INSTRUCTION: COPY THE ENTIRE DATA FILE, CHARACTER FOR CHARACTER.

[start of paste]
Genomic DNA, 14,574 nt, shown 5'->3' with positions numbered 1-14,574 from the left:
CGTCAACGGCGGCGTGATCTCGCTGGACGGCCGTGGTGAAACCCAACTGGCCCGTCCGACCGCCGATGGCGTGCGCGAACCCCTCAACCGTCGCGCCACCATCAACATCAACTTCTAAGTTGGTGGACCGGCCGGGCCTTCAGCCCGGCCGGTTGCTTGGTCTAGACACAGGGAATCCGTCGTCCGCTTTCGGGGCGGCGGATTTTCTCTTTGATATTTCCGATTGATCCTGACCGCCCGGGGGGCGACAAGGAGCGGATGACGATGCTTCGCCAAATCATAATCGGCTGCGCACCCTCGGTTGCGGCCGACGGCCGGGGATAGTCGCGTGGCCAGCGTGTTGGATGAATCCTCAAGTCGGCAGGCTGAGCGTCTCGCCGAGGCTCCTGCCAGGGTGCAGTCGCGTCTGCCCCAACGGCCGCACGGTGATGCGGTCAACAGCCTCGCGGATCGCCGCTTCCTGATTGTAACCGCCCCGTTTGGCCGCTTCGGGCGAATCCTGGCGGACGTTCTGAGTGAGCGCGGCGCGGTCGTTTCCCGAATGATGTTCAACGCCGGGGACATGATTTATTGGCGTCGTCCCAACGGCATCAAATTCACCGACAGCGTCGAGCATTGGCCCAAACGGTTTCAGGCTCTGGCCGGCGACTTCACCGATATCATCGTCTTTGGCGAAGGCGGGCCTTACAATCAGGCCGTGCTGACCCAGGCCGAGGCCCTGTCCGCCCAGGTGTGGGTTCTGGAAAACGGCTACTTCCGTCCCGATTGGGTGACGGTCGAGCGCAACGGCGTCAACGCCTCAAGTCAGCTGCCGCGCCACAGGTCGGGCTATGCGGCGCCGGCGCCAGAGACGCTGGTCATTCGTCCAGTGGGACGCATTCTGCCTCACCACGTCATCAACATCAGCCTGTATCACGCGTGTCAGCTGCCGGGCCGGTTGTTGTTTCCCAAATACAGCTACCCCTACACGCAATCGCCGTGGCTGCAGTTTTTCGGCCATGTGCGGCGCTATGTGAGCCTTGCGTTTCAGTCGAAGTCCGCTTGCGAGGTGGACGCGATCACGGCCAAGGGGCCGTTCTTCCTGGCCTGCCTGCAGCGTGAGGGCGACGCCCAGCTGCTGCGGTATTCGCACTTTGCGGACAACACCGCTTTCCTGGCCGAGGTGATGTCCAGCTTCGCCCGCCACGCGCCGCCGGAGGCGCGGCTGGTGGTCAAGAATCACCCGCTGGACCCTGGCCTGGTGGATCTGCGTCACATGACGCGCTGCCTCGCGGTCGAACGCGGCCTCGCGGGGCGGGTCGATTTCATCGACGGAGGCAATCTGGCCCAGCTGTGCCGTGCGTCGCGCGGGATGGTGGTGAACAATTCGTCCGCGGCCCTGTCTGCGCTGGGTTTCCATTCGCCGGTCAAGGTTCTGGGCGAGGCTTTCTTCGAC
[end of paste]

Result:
Genomic DNA, 14,574 nt, shown 5'->3' with positions numbered 1-14,574 from the left:
CGTCAACGGCGGCGTGATCTCGCTGGACGGCCGTGGTGAAACCCAACTGGCCCGTCCGACCGCCGATGGCGTGCGCGAACCCCTCAACCGTCGCGCCACCATCAACATCAACTTCTAAGTTGGTGGACCGGCCGGGCCTTCAGCCCGGCCGGTTGCTTGGTCTAGACACAGGGAATCCGTCGTCCGCTTTCGGGGCGGCGGATTTTCTCTTTGATATTTCCGATTGATCCTGACCGCCCGGGGGGCGACAAGGAGCGGATGACGATGCTTCGCCAAATCATAATCGGCTGCGCACCCTCGGTTGCGGCCGACGGCCGGGGATAGTCGCGTGGCCAGCGTGTTGGATGAATCCTCAAGTCGGCAGGCTGAGCGTCTCGCCGAGGCTCCTGCCAGGGTGCAGTCGCGTCTGCCCCAACGGCCGCACGGTGATGCGGTCAACAGCCTCGCGGATCGCCGCTTCCTGATTGTAACCGCCCCGTTTGGCCGCTTCGGGCGAATCCTGGCGGACGTTCTGAGTGAGCGCGGCGCGGTCGTTTCCCGAATGATGTTCAACGCCGGGGACATGATTTATTGGCGTCGTCCCAACGGCATCAAATTCACCGACAGCGTCGAGCATTGGCCCAAACGGTTTCAGGCTCTGGCCGGCGACTTCACCGATATCATCGTCTTTGGCGAAGGCGGGCCTTACAATCAGGCCGTGCTGACCCAGGCCGAGGCCCTGTCCGCCCAGGTGTGGGTTCTGGAAAACGGCTACTTCCGTCCCGATTGGGTGACGGTCGAGCGCAACGGCGTCAACGCCTCAAGTCAGCTGCCGCGCCACAGGTCGGGCTATGCGGCGCCGGCGCCAGAGACGCTGGTCATTCGTCCAGTGGGACGCATTCTGCCTCACCACGTCATCAACATCAGCCTGTATCACGCGTGTCAGCTGCCGGGCCGGTTGTTGTTTCCCAAATACAGCTACCCCTACACGCAATCGCCGTGGCTGCAGTTTTTCGGCCATGTGCGGCGCTATGTGAGCCTTGCGTTTCAGTCGAAGTCCGCTTGCGAGGTGGACGCGATCACGGCCAAGGGGCCGTTCTTCCTGGCCTGCCTGCAGCGTGAGGGCGACGCCCAGCTGCTGCGGTATTCGCACTTTGCGGACAACACCGCTTTCCTGGCCGAGGTGATGTCCAGCTTCGCCCGCCACGCGCCGCCGGAGGCGCGGCTGGTGGTCAAGAATCACCCGCTGGACCCTGGCCTGGTGGATCTGCGTCACATGACGCGCTGCCTCGCGGTCGAACGCGGCCTCGCGGGGCGGGTCGATTTCATCGACGGAGGCAATCTGGCCCAGCTGTGCCGTGCGTCGCGCGGGATGGTGGTGAACAATTCGTCCGCGGCCCTGTCTGCGCTGGGTTTCCATTCGCCGGTCAAGGTTCTGGGCGAGGCTTTCTTCGAC